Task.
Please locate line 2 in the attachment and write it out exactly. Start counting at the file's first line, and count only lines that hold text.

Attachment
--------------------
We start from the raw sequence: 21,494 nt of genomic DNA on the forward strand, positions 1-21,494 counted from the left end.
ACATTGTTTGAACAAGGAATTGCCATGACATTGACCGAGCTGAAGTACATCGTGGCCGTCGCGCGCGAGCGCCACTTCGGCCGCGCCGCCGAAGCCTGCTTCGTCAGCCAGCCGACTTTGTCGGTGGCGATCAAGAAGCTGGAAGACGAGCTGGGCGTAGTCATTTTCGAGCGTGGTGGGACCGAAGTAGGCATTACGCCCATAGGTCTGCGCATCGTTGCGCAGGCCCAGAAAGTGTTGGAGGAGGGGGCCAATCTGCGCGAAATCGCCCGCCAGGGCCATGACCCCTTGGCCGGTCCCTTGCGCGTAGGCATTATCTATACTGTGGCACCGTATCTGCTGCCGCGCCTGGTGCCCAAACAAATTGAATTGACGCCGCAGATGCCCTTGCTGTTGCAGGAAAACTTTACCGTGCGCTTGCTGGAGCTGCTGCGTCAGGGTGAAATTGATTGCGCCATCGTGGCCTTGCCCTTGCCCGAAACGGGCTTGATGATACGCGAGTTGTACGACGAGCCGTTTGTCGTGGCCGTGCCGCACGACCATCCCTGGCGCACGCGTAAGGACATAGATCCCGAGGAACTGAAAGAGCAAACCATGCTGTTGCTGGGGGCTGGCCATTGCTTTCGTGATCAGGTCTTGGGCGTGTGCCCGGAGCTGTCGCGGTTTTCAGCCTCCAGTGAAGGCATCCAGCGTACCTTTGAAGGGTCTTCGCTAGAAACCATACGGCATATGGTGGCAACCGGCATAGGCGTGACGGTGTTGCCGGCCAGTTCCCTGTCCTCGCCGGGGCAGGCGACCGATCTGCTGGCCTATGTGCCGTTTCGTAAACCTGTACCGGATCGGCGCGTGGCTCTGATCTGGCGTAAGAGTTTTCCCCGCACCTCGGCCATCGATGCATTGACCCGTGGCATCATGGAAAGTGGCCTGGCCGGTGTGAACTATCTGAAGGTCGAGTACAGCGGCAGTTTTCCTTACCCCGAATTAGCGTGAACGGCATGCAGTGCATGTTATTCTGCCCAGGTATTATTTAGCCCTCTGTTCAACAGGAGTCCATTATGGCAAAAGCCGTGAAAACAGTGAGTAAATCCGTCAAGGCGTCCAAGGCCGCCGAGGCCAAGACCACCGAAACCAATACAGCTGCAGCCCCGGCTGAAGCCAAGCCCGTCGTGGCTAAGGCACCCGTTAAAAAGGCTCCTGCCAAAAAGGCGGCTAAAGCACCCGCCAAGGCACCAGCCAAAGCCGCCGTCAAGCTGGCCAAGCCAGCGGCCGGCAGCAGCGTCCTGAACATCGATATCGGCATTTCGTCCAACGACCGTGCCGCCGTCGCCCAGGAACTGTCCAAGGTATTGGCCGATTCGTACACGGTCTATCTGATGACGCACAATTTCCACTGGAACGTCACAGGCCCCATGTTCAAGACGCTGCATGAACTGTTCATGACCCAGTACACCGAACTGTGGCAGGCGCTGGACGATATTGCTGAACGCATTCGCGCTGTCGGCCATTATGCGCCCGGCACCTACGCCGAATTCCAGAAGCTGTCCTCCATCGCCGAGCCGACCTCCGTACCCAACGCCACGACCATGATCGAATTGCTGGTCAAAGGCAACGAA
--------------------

ACATTGTTTGAACAAGGAATTGCCATGACATTGACCGAGCTGAAGTACATCGTGGCCGTCGCGCGCGAGCGCCACTTCGGCCGCGCCGCCGAAGCCTGCTTCGTCAGCCAGCCGACTTTGTCGGTGGCGATCAAGAAGCTGGAAGACGAGCTGGGCGTAGTCATTTTCGAGCGTGGTGGGACCGAAGTAGGCATTACGCCCATAGGTCTGCGCATCGTTGCGCAGGCCCAGAAAGTGTTGGAGGAGGGGGCCAATCTGCGCGAAATCGCCCGCCAGGGCCATGACCCCTTGGCCGGTCCCTTGCGCGTAGGCATTATCTATACTGTGGCACCGTATCTGCTGCCGCGCCTGGTGCCCAAACAAATTGAATTGACGCCGCAGATGCCCTTGCTGTTGCAGGAAAACTTTACCGTGCGCTTGCTGGAGCTGCTGCGTCAGGGTGAAATTGATTGCGCCATCGTGGCCTTGCCCTTGCCCGAAACGGGCTTGATGATACGCGAGTTGTACGACGAGCCGTTTGTCGTGGCCGTGCCGCACGACCATCCCTGGCGCACGCGTAAGGACATAGATCCCGAGGAACTGAAAGAGCAAACCATGCTGTTGCTGGGGGCTGGCCATTGCTTTCGTGATCAGGTCTTGGGCGTGTGCCCGGAGCTGTCGCGGTTTTCAGCCTCCAGTGAAGGCATCCAGCGTACCTTTGAAGGGTCTTCGCTAGAAACCATACGGCATATGGTGGCAACCGGCATAGGCGTGACGGTGTTGCCGGCCAGTTCCCTGTCCTCGCCGGGGCAGGCGACCGATCTGCTGGCCTATGTGCCGTTTCGTAAACCTGTACCGGATCGGCGCGTGGCTCTGATCTGGCGTAAGAGTTTTCCCCGCACCTCGGCCATCGATGCATTGACCCGTGGCATCATGGAAAGTGGCCTGGCCGGTGTGAACTATCTGAAGGTCGAGTACAGCGGCAGTTTTCCTTACCCCGAATTAGCGTGAACGGCATGCAGTGCATGTTATTCTGCCCAGGTATTATTTAGCCCTCTGTTCAACAGGAGTCCATTATGGCAAAAGCCGTGAAAACAGTGAGTAAATCCGTCAAGGCGTCCAAGGCCGCCGAGGCCAAGACCACCGAAACCAATACAGCTGCAGCCCCGGCTGAAGCCAAGCCCGTCGTGGCTAAGGCACCCGTTAAAAAGGCTCCTGCCAAAAAGGCGGCTAAAGCACCCGCCAAGGCACCAGCCAAAGCCGCCGTCAAGCTGGCCAAGCCAGCGGCCGGCAGCAGCGTCCTGAACATCGATATCGGCATTTCGTCCAACGACCGTGCCGCCGTCGCCCAGGAACTGTCCAAGGTATTGGCCGATTCGTACACGGTCTATCTGATGACGCACAATTTCCACTGGAACGTCACAGGCCCCATGTTCAAGACGCTGCATGAACTGTTCATGACCCAGTACACCGAACTGTGGCAGGCGCTGGACGATATTGCTGAACGCATTCGCGCTGTCGGCCATTATGCGCCCGGCACCTACGCCGAATTCCAGAAGCTGTCCTCCATCGCCGAGCCGACCTCCGTACCCAACGCCACGACCATGATCGAATTGCTGGTCAAAGGCAACGAA